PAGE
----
This past week at the library was a productive and enjoyable one. I’m caught up on the Voyager relaunch, having read Unworthy, and I also read a collection of short stories featuring the old Voyager family. Beyer’s best work for my money is still Full Circle, but her humor and character drama continue to stun me.
Rapt’s one of the better books I’ve read recently, touching on attention’s role in personal happiness, morality, creativity, and personal relationships. I picked it up because of my interests in psychology, but found it more interesting from a mindfulness point of view.
Edith Hamilton’s Roman Way is her sequel to The Greek Way, and I read it to follow up on Caesar and Christ. Hamilton’s a writer from the old school, but Roman devotees will enjoy her attempt to find the Roman character via Rome’s plays, letters, and histories.
I also followed up on a recommendation from a friend and read The Good Guy. The opening plot — a man who is mistaken for a hitman by a murder contractor, and then mistaken for the contractor by the hitman — seemed interesting enough, but Koontz tells the story in chapters that alternate between the Good Guy and the hitman. The hitman is a sociopath, and being in his head creeped me out.
On a whim I also picked up The Worlds of DS9 volume 2 to touch base with the DS9 Relaunch. Years ago I thought the book unreadable, but I clipped through it in a couple of days. The book contains two novellas, one set on Trill and the other on Bajor. Trill’s plot was most interesting, being a political/crime mystery that gives Ezri room to become her own character. Bajor”s novella was interesting, but mostly sets the stage for further novels.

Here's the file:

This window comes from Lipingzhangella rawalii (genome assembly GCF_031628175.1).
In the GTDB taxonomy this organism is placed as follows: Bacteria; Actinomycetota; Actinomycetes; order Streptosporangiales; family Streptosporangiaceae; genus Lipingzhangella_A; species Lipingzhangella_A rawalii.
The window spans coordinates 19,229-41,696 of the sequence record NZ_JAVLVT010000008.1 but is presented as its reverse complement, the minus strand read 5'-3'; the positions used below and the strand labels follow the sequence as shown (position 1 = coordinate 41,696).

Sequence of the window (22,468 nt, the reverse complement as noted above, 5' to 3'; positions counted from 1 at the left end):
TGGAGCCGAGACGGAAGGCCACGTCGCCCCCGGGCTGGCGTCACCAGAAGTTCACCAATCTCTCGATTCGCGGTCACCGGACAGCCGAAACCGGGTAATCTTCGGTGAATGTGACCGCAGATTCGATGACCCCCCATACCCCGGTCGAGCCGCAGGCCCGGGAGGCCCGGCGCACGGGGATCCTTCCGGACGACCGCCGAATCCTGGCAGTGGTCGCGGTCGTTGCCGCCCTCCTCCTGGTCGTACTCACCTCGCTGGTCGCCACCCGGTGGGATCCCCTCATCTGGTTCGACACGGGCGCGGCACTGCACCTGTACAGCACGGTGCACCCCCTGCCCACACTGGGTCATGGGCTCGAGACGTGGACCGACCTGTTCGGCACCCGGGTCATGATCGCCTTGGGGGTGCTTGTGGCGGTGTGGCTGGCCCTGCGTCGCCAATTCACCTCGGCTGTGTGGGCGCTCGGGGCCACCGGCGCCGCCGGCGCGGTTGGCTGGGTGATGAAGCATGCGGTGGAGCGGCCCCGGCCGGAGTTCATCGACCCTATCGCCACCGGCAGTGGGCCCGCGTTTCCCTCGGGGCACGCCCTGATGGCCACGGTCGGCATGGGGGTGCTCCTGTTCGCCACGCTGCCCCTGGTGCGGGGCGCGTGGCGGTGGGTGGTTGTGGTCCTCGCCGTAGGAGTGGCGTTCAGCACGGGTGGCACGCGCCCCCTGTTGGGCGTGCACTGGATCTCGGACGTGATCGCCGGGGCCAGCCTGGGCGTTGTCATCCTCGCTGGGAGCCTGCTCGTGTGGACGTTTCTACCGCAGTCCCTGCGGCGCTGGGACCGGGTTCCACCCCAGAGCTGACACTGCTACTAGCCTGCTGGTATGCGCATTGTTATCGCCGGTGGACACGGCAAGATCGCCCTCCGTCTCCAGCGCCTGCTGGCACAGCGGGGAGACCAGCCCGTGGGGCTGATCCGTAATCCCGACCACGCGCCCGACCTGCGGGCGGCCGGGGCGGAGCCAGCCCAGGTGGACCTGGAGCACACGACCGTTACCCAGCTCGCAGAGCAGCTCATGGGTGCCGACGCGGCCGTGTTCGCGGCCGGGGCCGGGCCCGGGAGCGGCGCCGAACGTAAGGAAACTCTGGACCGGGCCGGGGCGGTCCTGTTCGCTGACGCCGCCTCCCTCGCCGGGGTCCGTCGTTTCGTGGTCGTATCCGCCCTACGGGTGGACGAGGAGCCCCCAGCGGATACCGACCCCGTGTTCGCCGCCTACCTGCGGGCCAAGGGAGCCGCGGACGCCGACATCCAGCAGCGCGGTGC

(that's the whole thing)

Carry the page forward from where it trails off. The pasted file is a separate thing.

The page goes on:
I had intended to combine the weekly recap with selected passages from the books, but I…forgot to write any down before I turned the books to the library. I’ve been losing interest in the weekly recaps as of late, and would be interested in knowing if anyone finds them of any use — I now only look forward to the recap post for the quotations and introduction of next week’s list, myself.
Potential Reads for Next Week:
- The Seventy Great Mysteries of the Natural World. I’ve been gazing at this book hungrily all week, picking it up and putting it back down again because I know it will be magnificent, so much so that I don’t want to spoil the anticipation by actually reading the book. It’s a bit like wishing I could have my cake and eat it, too.
- I’m finally going to finish The Good that Men Do by Martin and Mangels. The poor book has been twice preempted by other book series, but I’m a hundred pages away from finishing it. Even if a stranger knocks on my door and says, “Hello. Would you like this box of Trek Relaunch novels, none of which you have read?” I‘m going to finish it.
- A teacher of mine mentioned that she’s reading Charles’ Portis True Grit, a novel that inspired the John Wayne movie of the same name. I started reading it in the library, and it appears to have some of the film’s more memorable scenes included.
- Finally getting around to The Devil’s Punchbowl by Greg Iles. Should be a doozy, if it’s anything like Iles’ previous work.
- The War of the Worlds by H.G.Wells is a “classic” that I’m revisiting: I don’t think I’ve ever read the actual work, just abridged versions for kids.
- The Imperial Cruise: A Secret History of Empire and War by James Bradley, which explores the effects of Teddy Roosevelt’s “Cruise of the Great White Fleet” and its impact on foreign relations….especially with Japan.
- I may extend my recess from the Story of Civilization for a week more, and I may try to read a chapter or two from The Age of Faith.